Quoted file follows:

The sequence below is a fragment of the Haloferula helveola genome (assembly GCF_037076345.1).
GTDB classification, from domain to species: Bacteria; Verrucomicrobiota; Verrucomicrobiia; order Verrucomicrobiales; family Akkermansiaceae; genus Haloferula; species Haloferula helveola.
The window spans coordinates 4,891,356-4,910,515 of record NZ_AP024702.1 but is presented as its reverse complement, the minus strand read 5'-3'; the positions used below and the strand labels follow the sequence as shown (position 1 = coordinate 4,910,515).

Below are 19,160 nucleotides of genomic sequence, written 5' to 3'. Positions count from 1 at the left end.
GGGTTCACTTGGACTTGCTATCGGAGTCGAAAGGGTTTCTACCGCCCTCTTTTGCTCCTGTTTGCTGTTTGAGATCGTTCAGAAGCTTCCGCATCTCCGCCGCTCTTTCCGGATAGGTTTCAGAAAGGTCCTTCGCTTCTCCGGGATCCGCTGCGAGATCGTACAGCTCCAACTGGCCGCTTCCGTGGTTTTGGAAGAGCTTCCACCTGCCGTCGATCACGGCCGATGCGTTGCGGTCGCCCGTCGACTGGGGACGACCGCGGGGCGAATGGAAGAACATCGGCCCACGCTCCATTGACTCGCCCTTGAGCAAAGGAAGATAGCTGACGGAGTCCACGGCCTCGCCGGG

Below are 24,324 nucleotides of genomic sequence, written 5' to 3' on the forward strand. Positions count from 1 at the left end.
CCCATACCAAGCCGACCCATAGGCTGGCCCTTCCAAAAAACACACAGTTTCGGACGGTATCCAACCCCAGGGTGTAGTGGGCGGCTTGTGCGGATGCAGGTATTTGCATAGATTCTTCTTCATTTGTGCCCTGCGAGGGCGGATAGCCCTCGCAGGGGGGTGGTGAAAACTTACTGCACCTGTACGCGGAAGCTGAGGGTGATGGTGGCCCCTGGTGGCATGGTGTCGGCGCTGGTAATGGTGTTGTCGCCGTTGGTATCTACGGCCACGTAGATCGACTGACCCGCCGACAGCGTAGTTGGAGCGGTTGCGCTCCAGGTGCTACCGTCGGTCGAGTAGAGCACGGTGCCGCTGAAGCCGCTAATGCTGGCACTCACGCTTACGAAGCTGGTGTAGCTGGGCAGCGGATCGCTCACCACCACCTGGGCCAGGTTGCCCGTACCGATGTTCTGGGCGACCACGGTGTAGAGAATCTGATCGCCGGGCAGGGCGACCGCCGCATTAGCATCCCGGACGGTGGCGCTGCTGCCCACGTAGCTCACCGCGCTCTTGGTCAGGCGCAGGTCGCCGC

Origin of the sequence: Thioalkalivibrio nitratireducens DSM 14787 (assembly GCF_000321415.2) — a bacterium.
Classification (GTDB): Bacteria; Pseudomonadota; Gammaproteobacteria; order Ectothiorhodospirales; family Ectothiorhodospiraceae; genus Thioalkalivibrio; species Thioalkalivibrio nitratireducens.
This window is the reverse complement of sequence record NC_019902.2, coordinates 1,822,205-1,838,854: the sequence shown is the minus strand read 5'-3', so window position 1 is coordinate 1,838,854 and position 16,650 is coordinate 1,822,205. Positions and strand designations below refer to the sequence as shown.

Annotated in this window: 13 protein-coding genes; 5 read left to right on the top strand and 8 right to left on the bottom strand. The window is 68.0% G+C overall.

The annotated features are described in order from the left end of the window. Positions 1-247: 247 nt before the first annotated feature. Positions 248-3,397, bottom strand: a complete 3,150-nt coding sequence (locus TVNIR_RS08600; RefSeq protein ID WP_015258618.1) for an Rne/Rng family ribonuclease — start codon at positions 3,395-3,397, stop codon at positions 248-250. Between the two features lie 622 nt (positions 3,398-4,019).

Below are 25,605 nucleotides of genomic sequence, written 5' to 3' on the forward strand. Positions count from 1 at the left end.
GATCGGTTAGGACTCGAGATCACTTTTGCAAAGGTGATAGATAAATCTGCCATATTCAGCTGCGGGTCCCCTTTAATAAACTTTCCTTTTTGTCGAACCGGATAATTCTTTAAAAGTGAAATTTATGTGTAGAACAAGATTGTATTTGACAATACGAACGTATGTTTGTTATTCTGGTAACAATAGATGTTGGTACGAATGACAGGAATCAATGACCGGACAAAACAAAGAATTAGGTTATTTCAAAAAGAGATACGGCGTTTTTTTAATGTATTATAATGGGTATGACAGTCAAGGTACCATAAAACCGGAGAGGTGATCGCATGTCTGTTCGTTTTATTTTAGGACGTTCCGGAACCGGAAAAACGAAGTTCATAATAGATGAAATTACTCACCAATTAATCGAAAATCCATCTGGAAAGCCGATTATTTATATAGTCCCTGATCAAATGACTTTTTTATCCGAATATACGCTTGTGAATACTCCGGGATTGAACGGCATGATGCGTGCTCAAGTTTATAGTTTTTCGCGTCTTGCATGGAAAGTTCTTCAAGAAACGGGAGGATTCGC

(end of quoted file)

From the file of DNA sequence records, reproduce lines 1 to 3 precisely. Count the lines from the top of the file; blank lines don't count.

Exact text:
The sequence below is a fragment of the Haloferula helveola genome (assembly GCF_037076345.1).
GTDB classification, from domain to species: Bacteria; Verrucomicrobiota; Verrucomicrobiia; order Verrucomicrobiales; family Akkermansiaceae; genus Haloferula; species Haloferula helveola.
The window spans coordinates 4,891,356-4,910,515 of record NZ_AP024702.1 but is presented as its reverse complement, the minus strand read 5'-3'; the positions used below and the strand labels follow the sequence as shown (position 1 = coordinate 4,910,515).